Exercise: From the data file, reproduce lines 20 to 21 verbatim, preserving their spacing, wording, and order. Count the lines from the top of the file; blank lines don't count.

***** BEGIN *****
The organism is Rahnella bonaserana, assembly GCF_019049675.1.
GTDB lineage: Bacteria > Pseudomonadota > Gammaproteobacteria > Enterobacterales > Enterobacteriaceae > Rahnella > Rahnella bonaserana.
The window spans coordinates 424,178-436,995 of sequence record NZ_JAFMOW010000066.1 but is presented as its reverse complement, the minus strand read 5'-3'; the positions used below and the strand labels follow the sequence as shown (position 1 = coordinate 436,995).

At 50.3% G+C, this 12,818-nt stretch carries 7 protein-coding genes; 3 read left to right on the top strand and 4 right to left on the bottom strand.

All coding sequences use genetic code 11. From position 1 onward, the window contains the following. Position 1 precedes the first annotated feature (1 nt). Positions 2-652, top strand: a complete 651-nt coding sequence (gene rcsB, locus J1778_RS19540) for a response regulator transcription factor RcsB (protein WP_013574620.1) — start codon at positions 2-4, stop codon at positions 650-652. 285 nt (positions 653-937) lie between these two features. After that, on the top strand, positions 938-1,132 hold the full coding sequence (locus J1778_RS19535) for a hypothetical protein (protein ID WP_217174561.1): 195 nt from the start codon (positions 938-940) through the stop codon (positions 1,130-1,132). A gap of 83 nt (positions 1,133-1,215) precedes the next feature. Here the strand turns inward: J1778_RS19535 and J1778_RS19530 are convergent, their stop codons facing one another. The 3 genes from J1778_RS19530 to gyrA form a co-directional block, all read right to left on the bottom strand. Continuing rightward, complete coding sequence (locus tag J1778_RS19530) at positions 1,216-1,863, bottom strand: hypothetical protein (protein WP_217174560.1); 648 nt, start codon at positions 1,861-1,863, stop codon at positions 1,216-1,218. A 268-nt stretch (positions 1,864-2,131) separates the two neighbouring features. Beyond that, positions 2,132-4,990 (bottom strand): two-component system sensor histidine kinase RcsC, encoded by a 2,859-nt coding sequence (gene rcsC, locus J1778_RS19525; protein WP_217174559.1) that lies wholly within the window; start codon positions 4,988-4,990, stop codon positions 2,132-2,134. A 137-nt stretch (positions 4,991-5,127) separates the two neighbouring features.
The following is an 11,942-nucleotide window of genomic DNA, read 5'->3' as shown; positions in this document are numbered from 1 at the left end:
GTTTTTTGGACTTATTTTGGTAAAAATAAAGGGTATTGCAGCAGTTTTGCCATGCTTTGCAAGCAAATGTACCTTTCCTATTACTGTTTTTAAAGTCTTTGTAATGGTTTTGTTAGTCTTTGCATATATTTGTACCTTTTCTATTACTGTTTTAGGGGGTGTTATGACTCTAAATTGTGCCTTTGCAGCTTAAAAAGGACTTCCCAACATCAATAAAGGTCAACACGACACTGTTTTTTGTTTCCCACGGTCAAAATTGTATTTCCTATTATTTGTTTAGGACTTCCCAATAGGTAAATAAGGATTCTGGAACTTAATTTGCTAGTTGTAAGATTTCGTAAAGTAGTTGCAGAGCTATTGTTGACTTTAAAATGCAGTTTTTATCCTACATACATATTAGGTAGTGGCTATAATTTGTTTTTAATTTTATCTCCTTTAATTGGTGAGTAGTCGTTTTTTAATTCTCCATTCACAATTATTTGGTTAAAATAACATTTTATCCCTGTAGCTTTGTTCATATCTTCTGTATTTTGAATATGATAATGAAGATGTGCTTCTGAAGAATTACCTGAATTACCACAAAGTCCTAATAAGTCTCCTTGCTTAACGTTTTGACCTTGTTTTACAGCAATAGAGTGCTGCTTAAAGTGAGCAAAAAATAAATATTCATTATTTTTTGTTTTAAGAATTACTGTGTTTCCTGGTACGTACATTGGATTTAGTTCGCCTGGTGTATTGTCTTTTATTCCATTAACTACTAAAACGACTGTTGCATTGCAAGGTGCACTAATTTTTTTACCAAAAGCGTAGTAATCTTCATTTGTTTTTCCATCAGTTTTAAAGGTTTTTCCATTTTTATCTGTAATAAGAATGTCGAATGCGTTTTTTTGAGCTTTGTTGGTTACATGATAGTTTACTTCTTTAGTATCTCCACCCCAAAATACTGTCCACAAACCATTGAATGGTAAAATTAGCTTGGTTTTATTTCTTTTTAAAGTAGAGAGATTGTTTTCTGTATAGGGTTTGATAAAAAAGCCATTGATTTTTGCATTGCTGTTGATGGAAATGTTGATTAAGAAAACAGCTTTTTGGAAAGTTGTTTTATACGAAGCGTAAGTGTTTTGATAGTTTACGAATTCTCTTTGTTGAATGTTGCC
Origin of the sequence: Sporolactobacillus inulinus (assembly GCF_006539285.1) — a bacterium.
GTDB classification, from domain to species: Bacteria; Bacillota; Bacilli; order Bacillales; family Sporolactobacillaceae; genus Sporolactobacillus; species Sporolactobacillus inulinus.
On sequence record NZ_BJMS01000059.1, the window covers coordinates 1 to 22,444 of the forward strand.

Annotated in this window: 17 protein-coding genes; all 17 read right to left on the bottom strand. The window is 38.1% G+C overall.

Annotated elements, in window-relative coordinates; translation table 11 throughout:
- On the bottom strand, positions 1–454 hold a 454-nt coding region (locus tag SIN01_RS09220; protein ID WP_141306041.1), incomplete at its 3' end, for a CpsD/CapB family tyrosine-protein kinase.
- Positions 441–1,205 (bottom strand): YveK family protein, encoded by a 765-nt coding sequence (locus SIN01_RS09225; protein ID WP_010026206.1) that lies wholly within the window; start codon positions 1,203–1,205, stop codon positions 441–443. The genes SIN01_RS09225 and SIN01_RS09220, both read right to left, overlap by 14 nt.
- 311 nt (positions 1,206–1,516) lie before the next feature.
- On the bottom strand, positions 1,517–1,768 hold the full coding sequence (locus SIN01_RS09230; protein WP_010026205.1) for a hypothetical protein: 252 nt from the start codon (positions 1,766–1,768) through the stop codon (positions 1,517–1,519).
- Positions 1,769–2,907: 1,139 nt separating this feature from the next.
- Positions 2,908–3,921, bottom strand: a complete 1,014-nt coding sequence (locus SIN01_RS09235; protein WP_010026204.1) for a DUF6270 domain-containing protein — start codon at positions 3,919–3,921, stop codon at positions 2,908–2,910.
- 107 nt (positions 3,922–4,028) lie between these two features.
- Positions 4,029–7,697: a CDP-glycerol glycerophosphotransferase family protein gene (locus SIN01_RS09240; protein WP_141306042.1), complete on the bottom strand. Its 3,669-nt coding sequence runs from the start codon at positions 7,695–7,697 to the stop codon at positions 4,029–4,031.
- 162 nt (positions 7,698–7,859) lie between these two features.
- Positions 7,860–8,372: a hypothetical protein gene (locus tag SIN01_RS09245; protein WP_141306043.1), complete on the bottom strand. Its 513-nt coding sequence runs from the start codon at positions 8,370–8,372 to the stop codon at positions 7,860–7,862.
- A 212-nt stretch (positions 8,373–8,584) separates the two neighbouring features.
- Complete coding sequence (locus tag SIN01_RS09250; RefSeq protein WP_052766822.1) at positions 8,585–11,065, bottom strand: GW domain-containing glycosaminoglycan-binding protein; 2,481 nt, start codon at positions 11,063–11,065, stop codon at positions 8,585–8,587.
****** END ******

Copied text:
- Positions 4,029–7,697: a CDP-glycerol glycerophosphotransferase family protein gene (locus SIN01_RS09240; protein WP_141306042.1), complete on the bottom strand. Its 3,669-nt coding sequence runs from the start codon at positions 7,695–7,697 to the stop codon at positions 4,029–4,031.
- 162 nt (positions 7,698–7,859) lie between these two features.